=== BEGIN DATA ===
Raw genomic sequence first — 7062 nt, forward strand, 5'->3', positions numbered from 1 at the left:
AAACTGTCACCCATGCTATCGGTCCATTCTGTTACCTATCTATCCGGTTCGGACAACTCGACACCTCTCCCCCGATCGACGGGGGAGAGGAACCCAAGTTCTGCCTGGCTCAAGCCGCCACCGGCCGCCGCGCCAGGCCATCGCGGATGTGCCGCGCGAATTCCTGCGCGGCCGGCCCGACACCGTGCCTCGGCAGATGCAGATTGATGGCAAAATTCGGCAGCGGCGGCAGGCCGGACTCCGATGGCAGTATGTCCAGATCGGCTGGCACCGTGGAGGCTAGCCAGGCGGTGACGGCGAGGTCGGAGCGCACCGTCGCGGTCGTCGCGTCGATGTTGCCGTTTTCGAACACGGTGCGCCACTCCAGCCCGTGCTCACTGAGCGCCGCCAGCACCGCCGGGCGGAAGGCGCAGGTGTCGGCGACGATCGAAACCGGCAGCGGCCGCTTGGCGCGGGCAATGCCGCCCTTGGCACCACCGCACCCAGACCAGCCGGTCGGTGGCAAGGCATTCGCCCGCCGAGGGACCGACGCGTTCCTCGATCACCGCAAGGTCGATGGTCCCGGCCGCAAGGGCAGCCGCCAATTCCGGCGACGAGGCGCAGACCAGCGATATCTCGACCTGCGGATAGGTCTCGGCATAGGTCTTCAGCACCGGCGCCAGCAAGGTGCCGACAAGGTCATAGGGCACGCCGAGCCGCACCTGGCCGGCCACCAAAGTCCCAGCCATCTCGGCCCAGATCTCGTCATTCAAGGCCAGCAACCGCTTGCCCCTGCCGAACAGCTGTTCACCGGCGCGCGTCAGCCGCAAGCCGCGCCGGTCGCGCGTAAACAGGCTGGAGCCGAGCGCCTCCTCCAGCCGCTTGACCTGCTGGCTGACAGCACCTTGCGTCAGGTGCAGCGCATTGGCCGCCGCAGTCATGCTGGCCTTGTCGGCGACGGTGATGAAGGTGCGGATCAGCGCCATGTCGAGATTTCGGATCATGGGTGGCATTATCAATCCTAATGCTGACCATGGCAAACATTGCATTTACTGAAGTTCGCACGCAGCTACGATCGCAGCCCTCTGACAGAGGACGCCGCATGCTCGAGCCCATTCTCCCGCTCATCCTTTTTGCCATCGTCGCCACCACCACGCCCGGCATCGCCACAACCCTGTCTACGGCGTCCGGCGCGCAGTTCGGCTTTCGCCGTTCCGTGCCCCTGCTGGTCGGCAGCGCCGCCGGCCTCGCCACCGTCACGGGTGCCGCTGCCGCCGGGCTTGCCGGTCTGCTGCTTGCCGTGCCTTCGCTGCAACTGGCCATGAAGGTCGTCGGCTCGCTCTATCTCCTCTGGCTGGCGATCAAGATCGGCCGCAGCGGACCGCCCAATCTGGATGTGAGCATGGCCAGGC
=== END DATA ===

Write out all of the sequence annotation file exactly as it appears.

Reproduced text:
Raw genomic sequence first — 7062 nt, forward strand, 5'->3', positions numbered from 1 at the left:
AAACTGTCACCCATGCTATCGGTCCATTCTGTTACCTATCTATCCGGTTCGGACAACTCGACACCTCTCCCCCGATCGACGGGGGAGAGGAACCCAAGTTCTGCCTGGCTCAAGCCGCCACCGGCCGCCGCGCCAGGCCATCGCGGATGTGCCGCGCGAATTCCTGCGCGGCCGGCCCGACACCGTGCCTCGGCAGATGCAGATTGATGGCAAAATTCGGCAGCGGCGGCAGGCCGGACTCCGATGGCAGTATGTCCAGATCGGCTGGCACCGTGGAGGCTAGCCAGGCGGTGACGGCGAGGTCGGAGCGCACCGTCGCGGTCGTCGCGTCGATGTTGCCGTTTTCGAACACGGTGCGCCACTCCAGCCCGTGCTCACTGAGCGCCGCCAGCACCGCCGGGCGGAAGGCGCAGGTGTCGGCGACGATCGAAACCGGCAGCGGCCGCTTGGCGCGGGCAATGCCGCCCTTGGCACCACCGCACCCAGACCAGCCGGTCGGTGGCAAGGCATTCGCCCGCCGAGGGACCGACGCGTTCCTCGATCACCGCAAGGTCGATGGTCCCGGCCGCAAGGGCAGCCGCCAATTCCGGCGACGAGGCGCAGACCAGCGATATCTCGACCTGCGGATAGGTCTCGGCATAGGTCTTCAGCACCGGCGCCAGCAAGGTGCCGACAAGGTCATAGGGCACGCCGAGCCGCACCTGGCCGGCCACCAAAGTCCCAGCCATCTCGGCCCAGATCTCGTCATTCAAGGCCAGCAACCGCTTGCCCCTGCCGAACAGCTGTTCACCGGCGCGCGTCAGCCGCAAGCCGCGCCGGTCGCGCGTAAACAGGCTGGAGCCGAGCGCCTCCTCCAGCCGCTTGACCTGCTGGCTGACAGCACCTTGCGTCAGGTGCAGCGCATTGGCCGCCGCAGTCATGCTGGCCTTGTCGGCGACGGTGATGAAGGTGCGGATCAGCGCCATGTCGAGATTTCGGATCATGGGTGGCATTATCAATCCTAATGCTGACCATGGCAAACATTGCATTTACTGAAGTTCGCACGCAGCTACGATCGCAGCCCTCTGACAGAGGACGCCGCATGCTCGAGCCCATTCTCCCGCTCATCCTTTTTGCCATCGTCGCCACCACCACGCCCGGCATCGCCACAACCCTGTCTACGGCGTCCGGCGCGCAGTTCGGCTTTCGCCGTTCCGTGCCCCTGCTGGTCGGCAGCGCCGCCGGCCTCGCCACCGTCACGGGTGCCGCTGCCGCCGGGCTTGCCGGTCTGCTGCTTGCCGTGCCTTCGCTGCAACTGGCCATGAAGGTCGTCGGCTCGCTCTATCTCCTCTGGCTGGCGATCAAGATCGGCCGCAGCGGACCGCCCAATCTGGATGTGAGCATGGCCAGGC